Fall is officially here and, with it comes everything pumpkin. We're not here to introduce pumpkin-spiced chicken wings—not yet anyway. Instead, we want to help you make the best of a Halloween tradition. While it may seem like a straightforward task, pumpkin carving has come a long way.
Clean Before You Carve
First things first. No matter which way you choose to get crafty with your pumpkin, you'll need to hollow it out. To do this, lay out newspaper or flattened cardboard boxes to serve as a surface on which to carve and to catch the pumpkin mess. A carving tool is another must-have. While a serrated knife from your kitchen will work, the best tool for carving is one with serrations on both sides (like the ones you can find in pumpkin-carving kits) or you could try a laminate cutting tool. You want to be able to cut a wide round hole into the top (or bottom, or back) smoothly.
Once you've carved a hole and accessed the insides, it's time to scoop out the guts. For that, you'll need a long-handled metal scooping spoon. Or, if you don't mind getting messy, you can use a regular tablespoon and reach your hand down into the pumpkin to scoop out the seeds and membranes. Remember to save the seeds and rinse them off for roasting!
Select your Skill Level
There's something to be said about that typical jack-o'-lantern grin glowing down at you from atop a porch railing. When you think of fall, pumpkins, and Halloween, this image is no doubt the first one to pop into your mind. This method remains the easiest way to carve a pumpkin and can be completed in five simple steps.
- Once you've hollowed out your pumpkin completely, simply sketch the eyes and mouth on the front of your pumpkin with a dry-erase marker or a grease pencil.
- Then using a sharp, serrated knife, carve out the sections that you want to remove from the pumpkin.
- Pop the pieces you've cut through inward, so you can pull them out the main opening easily.
- Place a candle or other light inside to illuminate the face in the dark.
- See how it’s lit and then use your knife to clean up your lines.
If you want to get a little fancier with your pumpkin, there are plenty of ways to sculpt a scene that goes beyond the typical jack-o'-lantern. For instance, consider carving the buffalo from your favorite restaurant. To create this more intricate design, follow the steps below.
- Print your design and trace it onto your pumpkin.
- Follow one of two options to transfer your design to your pumpkin: You can turn the paper over and use a pencil to scribble over the lines of the design. Tape the paper to your pumpkin, then trace the image onto the pumpkin with a ballpoint pen. The pressure from the pen will cause the pencil to transfer onto the pumpkin. Another option is to tape the design to the pumpkin and then repeatedly poke small holes through the outline of your design. You can do this with a nail or other sharp, pointed object.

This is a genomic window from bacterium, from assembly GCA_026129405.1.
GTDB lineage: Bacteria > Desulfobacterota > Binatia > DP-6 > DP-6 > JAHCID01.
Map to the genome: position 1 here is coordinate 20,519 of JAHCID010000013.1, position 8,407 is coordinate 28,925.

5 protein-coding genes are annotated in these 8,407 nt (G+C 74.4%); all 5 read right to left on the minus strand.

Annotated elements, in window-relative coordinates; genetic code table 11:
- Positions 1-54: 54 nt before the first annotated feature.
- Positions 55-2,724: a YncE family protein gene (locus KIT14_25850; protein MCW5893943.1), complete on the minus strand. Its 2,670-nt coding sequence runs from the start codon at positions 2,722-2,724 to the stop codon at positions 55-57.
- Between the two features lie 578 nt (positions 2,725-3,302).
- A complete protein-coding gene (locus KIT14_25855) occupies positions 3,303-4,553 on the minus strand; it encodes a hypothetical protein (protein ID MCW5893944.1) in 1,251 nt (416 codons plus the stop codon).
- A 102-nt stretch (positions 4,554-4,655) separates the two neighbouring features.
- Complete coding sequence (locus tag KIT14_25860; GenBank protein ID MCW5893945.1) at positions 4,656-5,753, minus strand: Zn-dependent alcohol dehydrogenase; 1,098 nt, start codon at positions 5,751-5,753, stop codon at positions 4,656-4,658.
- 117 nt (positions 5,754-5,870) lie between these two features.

- Use a pumpkin carving tools or serrated knives to carve the design into your pumpkin. Start carving out the smallest elements first, then move up in size.
- Pull out the unwanted pieces and light up your pumpkin.
- Step back and admire all your hard work.
Carving in relief is a great way to make your carving skills shine. This means that you scrape away the pumpkin's outer skin without piercing through the pumpkin entirely. To showcase your design, you can either carve right into the skin so that a light source illuminates it, or you can make the image in silhouette. To make a relief carving, try the process below.
- Search for a pattern online and transfer it to your pumpkin for easier carving.
- Use etching tools or linoleum cutters (the kind used in print and stamp making) to carve out your design. These make easier work of the shallow cuts required and therefore are the perfect tools for lightly skimming off the surface of the pumpkin. They also help to vary the size, shape, and width of the section you're carving.
- Once your sculpture is complete, it's time to make it glow. You may find a single candle won't be bright enough to shine through the skin to light up your design. In that case, try multiple candles or an LED light.
The idea of carving scary faces into gourds to scare away evil spirits originated in a centuries-old Irish folktale about a man named "Stingy Jack." As the tale goes, he was forced to use a hollowed-out turnip with a glowing ember inside (given to him by the devil, no less) to light his way out of the darkness of hell. Because of this story, Irish and Scottish people then made their own "Jack's lanterns" out of hollowed-out turnips and potatoes, bringing this tradition with them when they immigrated to the United States, adopting pumpkins as the perfect medium in which to carve ghoulish faces.
While there's nothing wrong with carving this typical and time-honored Jack-o'-lantern grin into an otherwise ordinary pumpkin, why stop there?